Symptoms of cataracts
Cataracts and vision
Early stages of cataract development may be so small (only affecting a small portion of the lens) that they go unnoticed at first. The development of cataracts does not appear to cause vision disruptions immediately. Many cataracts do not even severely affect vision at all and so may not require surgical removal.
Progressive cataracts which enlarge and become denser over time generally do lead to more serious changes in visual capability (developing more noticeable symptoms over time). This can result in a loss of independence, affecting a person’s overall lifestyle (hobbies, activities, reading or driving), and if left untreated can result in blindness although this is rare as most advanced cataracts are removed successfully.
Most medical professionals will advise against waiting until a cataract reaches a mature stage to have it surgically removed. It is not necessary to wait for advanced stages in order to be successfully treated. Surgical removal is often done as soon as possible in children wo develop cataracts too.
Signs and symptoms
The most common indications of cataracts in the lens of the eye include:
- Increased sensitivity to light and glare (the sun, car headlights or around lamps and light bulbs)
- Blurry, foggy, fuzzy, dim or clouded vision (i.e. a decrease in the clarity of vision)
- Difficulties with vision at night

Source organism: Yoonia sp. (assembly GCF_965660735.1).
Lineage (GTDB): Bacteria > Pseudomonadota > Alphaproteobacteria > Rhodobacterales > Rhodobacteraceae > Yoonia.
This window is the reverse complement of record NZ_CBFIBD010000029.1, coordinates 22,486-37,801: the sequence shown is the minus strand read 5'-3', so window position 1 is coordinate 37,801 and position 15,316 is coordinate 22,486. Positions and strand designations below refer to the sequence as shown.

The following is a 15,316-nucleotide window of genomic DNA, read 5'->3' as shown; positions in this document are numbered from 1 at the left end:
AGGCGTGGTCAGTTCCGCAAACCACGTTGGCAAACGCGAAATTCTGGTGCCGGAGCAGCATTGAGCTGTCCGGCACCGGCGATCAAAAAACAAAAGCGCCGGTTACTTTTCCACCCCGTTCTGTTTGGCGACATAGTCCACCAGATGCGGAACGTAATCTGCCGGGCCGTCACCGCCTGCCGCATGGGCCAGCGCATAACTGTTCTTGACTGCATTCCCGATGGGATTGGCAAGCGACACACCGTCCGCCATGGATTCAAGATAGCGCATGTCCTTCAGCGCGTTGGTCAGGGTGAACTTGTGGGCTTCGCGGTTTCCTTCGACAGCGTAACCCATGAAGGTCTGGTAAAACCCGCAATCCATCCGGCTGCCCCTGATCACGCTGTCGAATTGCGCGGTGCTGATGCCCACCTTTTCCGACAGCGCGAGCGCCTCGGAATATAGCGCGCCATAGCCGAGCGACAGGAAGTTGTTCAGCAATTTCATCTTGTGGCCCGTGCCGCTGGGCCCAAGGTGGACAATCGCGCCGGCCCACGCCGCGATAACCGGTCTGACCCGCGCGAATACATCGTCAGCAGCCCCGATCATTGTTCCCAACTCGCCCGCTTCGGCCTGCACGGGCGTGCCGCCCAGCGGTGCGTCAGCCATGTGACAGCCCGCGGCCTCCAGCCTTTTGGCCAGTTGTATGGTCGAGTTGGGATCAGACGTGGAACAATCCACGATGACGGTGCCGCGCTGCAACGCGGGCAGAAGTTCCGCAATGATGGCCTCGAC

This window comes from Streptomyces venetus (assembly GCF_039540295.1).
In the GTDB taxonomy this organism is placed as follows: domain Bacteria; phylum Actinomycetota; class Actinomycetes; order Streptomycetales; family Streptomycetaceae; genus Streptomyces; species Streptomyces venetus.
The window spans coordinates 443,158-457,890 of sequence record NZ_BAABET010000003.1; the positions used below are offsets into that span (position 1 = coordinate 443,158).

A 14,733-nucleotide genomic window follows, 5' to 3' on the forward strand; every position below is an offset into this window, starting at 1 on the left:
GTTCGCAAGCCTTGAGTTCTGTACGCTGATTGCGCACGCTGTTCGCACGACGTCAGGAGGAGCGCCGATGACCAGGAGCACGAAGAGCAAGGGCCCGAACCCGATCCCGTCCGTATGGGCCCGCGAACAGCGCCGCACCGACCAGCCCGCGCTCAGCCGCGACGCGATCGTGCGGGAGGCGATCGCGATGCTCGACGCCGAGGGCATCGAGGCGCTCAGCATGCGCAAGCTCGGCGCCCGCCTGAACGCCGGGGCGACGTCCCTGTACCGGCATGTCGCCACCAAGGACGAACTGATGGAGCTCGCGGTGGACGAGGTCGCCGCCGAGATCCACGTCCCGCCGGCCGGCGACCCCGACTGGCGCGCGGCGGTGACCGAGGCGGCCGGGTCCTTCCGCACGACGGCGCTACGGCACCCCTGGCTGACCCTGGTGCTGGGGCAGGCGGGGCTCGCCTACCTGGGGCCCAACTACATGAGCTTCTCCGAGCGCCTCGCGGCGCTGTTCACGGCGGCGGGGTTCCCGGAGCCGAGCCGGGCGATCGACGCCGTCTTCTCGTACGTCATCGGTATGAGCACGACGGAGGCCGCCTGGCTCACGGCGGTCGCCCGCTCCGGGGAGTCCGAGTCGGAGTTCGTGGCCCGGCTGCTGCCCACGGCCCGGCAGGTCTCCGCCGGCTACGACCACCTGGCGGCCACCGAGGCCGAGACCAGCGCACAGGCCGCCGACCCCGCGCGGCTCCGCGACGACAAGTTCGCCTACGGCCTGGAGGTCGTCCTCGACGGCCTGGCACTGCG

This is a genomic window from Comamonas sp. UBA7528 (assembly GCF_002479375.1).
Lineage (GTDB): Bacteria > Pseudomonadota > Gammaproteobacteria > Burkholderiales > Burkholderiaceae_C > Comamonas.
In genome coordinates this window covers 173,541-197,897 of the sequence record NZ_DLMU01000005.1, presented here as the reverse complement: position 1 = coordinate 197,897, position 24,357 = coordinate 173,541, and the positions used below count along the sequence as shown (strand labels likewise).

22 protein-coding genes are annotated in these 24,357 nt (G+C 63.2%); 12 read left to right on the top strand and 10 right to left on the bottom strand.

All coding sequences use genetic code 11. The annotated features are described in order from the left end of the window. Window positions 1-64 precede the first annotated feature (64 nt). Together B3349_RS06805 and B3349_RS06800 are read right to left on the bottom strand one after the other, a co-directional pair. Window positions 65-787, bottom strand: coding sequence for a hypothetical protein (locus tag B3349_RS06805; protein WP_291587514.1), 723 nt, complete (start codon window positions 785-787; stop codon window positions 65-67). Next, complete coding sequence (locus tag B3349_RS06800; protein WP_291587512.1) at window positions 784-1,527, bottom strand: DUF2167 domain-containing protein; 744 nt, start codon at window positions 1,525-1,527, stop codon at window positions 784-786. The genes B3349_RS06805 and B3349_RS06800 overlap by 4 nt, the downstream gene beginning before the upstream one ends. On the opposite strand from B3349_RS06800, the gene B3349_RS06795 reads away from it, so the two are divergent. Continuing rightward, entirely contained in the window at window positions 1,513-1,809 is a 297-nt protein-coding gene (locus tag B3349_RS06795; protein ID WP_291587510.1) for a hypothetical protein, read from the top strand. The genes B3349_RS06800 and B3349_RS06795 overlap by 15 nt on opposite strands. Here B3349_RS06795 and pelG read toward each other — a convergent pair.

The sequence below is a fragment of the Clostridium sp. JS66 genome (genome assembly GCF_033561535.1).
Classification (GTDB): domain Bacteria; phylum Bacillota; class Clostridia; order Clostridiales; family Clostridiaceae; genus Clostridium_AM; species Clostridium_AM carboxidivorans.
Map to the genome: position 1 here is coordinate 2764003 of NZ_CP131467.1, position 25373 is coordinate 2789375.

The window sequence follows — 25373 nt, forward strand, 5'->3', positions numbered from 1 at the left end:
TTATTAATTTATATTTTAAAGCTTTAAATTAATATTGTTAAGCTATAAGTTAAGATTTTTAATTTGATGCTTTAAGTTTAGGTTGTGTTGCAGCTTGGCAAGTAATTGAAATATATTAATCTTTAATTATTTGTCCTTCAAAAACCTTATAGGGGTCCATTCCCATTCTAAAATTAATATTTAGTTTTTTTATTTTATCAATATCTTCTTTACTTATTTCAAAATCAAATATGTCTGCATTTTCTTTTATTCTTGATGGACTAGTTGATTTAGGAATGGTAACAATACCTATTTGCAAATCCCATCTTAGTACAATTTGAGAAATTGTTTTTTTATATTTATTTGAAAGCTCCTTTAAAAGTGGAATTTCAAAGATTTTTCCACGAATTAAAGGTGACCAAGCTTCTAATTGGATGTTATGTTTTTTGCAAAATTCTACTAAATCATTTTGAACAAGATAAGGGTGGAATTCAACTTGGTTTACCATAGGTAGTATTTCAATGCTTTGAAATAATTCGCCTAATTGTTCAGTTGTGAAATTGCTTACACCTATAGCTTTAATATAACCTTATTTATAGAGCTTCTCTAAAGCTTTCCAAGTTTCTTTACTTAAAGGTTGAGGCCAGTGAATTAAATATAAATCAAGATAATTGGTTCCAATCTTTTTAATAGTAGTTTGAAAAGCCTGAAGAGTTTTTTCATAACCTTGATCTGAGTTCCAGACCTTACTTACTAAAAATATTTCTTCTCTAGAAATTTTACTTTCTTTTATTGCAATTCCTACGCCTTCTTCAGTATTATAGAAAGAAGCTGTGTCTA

- Colours appear to be more faded (less vivid) or take on a yellowish tint
- Loss of colour contrast (shadows begin to lose some depth and become less vivid as well)
- The appearance of halos surrounding lights
- Double vision (in the affected eye / s)
- The need for frequent changes in prescription glasses or contact lenses (vision is not correctible with changes in prescription eyewear)
- ‘Second sight’ – a temporary improvement in near vision acuity (during early development of a cataract), which later worsens
- A noticeable difficulty with performing certain activities
- A noticeable need for brighter light in order to see better, such as for reading
- A noticeable decline is distance vision
A mature cataract will appear white, often with a grey (or whitish) coloured pupil (which would normally appear black in a healthy eye).
Any signs and symptoms of cataracts are not accompanied by any degree of physical discomfort or pain. Cataracts also do not physically alter the external appearance of the eye either.